The University of Notre Dame has announced a five-year international partnership. The agreement with the school's department of chemical and biomolecular engineering and the Universidad de Chile in Santiago involves joint projects, postdoctoral student exchanges and expanded research opportunities. May 15, 2015
SOUTH BEND, Ind. – The Department of Chemical and Biomolecular Engineering (CBE) at the University of Notre Dame has entered into a five-year agreement with the Department of Chemical Engineering and Biotechnology (DIQBT) of the College of Physical and Mathematical Sciences at the Universidad de Chile in Santiago, Chile, that encourages academic exchange and collaborative initiatives at both the undergraduate and graduate levels.
In addition to joint projects, the partners will exchange postdoctoral students, submit joint applications for research grants and create new programs to help integrate and expand the research in chemical engineering at both institutions. Undergraduate students from each institution will spend up to eight weeks working in a research capacity in the partner university. A similar program will be instituted for graduate students; however, the graduate program, which would be more focused in nature, would involve up to 12 weeks of participation and be included as part of a graduate thesis.
Faculty members will round out the exchange as they participate in a rigorous seminar program at the partner institution in addition to working together on specific research projects in core facilities such as the Notre Dame Nanofabrication Facility, the University's Integrated Imaging Facility and its Materials Characterization Facility.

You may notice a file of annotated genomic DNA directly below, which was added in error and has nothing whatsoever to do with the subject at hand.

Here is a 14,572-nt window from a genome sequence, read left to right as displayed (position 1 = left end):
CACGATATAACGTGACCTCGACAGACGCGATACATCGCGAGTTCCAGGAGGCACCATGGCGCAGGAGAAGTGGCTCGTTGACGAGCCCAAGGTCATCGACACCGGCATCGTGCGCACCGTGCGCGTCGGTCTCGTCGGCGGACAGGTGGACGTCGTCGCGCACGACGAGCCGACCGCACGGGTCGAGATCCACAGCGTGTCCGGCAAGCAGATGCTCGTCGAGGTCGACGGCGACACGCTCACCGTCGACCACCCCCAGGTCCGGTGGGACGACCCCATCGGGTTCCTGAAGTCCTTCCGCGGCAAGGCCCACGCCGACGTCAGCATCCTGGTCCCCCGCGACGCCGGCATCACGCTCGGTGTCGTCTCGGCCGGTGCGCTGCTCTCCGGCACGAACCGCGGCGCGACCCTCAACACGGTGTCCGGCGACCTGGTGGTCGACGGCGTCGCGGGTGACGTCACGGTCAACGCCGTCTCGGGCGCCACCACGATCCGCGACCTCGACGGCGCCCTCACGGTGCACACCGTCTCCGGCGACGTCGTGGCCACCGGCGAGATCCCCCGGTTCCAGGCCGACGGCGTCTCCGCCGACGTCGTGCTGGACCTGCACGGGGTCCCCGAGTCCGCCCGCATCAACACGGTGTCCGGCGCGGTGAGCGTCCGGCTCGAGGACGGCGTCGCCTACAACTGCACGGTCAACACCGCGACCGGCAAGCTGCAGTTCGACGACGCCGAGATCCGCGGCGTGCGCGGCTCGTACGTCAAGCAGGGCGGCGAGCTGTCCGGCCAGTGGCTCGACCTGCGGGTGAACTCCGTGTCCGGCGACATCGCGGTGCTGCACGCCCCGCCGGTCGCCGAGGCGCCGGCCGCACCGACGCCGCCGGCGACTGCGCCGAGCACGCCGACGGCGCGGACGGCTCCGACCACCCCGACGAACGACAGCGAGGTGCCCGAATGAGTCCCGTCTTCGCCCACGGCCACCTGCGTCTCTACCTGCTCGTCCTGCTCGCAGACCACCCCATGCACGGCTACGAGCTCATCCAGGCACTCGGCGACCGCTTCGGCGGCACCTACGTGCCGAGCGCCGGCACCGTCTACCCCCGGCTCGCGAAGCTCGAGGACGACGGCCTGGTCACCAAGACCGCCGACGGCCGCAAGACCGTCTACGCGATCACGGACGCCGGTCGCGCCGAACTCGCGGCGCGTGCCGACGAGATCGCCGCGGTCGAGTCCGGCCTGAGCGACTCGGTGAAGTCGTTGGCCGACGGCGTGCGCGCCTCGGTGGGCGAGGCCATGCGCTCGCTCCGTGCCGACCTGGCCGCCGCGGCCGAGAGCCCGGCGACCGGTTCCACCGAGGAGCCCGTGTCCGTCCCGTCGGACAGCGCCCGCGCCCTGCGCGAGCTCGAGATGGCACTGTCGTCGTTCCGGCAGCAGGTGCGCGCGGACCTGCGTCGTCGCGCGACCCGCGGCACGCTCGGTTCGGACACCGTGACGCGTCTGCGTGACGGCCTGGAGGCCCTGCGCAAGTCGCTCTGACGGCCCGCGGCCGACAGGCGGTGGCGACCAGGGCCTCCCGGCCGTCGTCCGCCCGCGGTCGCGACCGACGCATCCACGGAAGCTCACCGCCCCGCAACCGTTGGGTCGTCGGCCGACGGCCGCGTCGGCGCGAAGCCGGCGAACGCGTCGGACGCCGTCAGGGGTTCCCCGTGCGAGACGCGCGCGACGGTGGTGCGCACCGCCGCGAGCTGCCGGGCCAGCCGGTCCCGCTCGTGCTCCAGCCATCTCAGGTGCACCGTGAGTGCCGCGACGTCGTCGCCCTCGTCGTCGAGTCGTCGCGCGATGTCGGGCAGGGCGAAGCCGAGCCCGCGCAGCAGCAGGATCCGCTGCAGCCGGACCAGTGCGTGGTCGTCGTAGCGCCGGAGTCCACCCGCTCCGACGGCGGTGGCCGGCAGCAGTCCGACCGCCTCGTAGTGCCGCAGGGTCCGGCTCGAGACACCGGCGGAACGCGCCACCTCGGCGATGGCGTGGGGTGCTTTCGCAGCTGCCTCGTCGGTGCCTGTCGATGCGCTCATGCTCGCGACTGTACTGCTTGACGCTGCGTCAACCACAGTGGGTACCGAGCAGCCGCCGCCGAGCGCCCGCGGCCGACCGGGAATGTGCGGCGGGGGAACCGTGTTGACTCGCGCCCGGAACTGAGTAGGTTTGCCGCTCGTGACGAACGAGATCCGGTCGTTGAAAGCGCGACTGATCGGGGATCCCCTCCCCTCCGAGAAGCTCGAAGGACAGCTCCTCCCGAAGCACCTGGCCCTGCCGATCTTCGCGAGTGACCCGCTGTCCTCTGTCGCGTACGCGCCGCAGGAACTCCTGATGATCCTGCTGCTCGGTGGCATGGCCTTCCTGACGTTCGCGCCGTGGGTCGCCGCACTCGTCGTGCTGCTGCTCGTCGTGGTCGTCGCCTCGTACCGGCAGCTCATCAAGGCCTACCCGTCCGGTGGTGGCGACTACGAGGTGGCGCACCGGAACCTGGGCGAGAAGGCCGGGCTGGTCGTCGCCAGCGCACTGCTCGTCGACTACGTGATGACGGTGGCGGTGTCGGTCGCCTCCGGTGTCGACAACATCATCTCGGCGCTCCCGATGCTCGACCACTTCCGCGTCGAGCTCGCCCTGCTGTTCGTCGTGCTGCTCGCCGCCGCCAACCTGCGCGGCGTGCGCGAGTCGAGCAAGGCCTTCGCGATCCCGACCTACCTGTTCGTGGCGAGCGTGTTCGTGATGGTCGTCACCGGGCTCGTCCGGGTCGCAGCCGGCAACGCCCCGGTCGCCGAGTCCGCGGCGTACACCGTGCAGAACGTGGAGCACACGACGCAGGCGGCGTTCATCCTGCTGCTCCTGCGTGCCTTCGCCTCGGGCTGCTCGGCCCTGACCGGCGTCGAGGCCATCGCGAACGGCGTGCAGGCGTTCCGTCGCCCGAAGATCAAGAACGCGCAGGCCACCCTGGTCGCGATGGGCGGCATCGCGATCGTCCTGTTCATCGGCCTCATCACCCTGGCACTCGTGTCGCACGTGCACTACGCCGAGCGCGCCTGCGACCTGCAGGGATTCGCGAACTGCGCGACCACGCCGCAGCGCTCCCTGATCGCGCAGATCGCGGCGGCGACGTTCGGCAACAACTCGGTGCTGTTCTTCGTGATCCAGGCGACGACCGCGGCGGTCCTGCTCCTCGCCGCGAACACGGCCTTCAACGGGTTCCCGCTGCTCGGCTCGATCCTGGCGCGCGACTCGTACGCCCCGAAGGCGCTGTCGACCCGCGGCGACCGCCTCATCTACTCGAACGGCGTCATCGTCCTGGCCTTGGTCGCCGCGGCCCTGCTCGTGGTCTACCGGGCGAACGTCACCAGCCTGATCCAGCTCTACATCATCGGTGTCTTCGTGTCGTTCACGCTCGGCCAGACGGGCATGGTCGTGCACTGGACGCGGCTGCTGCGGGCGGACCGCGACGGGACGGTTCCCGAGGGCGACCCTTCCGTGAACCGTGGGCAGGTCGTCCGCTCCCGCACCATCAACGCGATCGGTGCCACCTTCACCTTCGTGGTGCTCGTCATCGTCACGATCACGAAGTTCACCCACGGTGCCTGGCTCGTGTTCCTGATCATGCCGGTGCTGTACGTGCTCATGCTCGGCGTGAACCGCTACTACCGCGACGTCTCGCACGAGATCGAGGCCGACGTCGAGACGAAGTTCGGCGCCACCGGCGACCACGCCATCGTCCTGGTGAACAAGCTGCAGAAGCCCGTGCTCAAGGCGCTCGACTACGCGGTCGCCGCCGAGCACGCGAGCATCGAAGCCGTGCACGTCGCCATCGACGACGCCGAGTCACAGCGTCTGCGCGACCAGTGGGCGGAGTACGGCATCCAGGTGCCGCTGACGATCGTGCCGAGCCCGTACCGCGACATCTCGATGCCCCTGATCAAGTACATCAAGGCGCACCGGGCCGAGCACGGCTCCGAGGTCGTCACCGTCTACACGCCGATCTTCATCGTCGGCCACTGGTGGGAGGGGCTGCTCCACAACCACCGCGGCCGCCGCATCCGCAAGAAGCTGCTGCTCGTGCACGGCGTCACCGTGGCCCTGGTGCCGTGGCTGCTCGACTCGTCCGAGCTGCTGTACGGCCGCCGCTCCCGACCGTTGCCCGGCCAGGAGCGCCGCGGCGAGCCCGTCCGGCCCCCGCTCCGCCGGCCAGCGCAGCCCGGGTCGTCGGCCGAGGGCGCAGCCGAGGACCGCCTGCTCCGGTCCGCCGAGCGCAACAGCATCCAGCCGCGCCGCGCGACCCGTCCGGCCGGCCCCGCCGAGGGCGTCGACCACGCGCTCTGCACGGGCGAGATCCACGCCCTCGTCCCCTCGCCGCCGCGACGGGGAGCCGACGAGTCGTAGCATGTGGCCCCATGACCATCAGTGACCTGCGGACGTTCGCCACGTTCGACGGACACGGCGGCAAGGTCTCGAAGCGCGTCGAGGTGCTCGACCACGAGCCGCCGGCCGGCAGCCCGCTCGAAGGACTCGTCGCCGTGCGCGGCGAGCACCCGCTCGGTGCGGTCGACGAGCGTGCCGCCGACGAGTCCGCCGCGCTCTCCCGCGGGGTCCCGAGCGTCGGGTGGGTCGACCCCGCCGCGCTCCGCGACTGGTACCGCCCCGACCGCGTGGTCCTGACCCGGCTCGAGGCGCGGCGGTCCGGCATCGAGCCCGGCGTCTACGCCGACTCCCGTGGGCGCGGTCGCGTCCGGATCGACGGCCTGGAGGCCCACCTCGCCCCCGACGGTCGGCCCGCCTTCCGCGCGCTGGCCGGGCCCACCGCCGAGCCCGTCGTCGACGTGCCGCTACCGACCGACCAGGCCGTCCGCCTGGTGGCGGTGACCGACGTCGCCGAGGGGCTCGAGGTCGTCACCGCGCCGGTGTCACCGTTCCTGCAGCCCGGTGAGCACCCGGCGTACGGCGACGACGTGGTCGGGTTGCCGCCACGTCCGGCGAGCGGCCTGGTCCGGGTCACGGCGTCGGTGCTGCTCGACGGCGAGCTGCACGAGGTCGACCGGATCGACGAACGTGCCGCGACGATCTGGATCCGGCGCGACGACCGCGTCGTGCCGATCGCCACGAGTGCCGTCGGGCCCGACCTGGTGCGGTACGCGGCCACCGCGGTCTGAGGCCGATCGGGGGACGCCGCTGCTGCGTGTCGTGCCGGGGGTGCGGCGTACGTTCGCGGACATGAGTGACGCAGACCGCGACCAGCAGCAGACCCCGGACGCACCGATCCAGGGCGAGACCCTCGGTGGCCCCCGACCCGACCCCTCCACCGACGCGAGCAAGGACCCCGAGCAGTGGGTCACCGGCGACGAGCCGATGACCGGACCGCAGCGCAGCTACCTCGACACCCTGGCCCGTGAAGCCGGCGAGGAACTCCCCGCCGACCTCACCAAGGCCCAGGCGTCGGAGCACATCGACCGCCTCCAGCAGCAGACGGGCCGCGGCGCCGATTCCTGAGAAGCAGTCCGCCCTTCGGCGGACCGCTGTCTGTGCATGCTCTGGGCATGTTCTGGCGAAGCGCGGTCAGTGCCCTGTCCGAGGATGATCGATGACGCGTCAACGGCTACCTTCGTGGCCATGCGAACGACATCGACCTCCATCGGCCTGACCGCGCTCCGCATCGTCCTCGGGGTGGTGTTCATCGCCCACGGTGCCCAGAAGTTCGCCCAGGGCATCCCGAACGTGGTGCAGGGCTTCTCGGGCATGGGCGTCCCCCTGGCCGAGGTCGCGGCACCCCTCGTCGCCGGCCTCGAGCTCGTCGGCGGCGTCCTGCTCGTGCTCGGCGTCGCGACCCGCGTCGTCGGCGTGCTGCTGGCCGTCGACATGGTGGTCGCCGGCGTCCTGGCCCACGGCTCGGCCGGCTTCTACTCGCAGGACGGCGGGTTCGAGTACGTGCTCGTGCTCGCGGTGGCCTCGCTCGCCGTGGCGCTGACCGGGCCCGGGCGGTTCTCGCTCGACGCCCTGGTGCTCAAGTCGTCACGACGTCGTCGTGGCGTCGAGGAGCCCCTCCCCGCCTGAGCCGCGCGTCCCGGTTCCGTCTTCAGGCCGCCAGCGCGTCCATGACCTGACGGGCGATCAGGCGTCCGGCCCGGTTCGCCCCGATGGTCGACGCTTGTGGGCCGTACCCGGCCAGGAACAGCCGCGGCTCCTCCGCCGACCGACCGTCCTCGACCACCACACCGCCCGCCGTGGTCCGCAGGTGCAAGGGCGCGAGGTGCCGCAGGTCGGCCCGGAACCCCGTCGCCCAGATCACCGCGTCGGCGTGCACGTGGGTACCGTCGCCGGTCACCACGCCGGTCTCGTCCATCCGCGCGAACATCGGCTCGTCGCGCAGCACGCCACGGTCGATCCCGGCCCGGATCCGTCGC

Notre Dame's Eduardo Wolf, the Anthony Earley Professor of Energy and the Environment; Hsueh-Chia Chang, the Bayer Professor of Chemical and Biomolecular Engineering; and Alexander Mukasyan, the director of the Laboratory for Advanced Electron Microscopy, were present at the signing. Also present were Patricio Aceituno, dean of the College of Physical and Mathematical Sciences at the Universidad de Chile; Paulo Araya, director of DIQBT; and professor Francisco Gracia from DIQBT.
Although the agreement is between two institutions, the partnership and collaboration is not new among the faculty as several faculty members at Universidad de Chile are Notre Dame alumni, including Gracia and adjunct professor Sichem Guerrero, who also serves on the faculty at the University of the Andes. Araya has been conducting research with Notre Dame faculty. This agreement formalizes those efforts and extends opportunities to other areas of chemical engineering, bioengineering, and biotechnology that are of mutual interest to the partners.
Source: The University of Notre Dame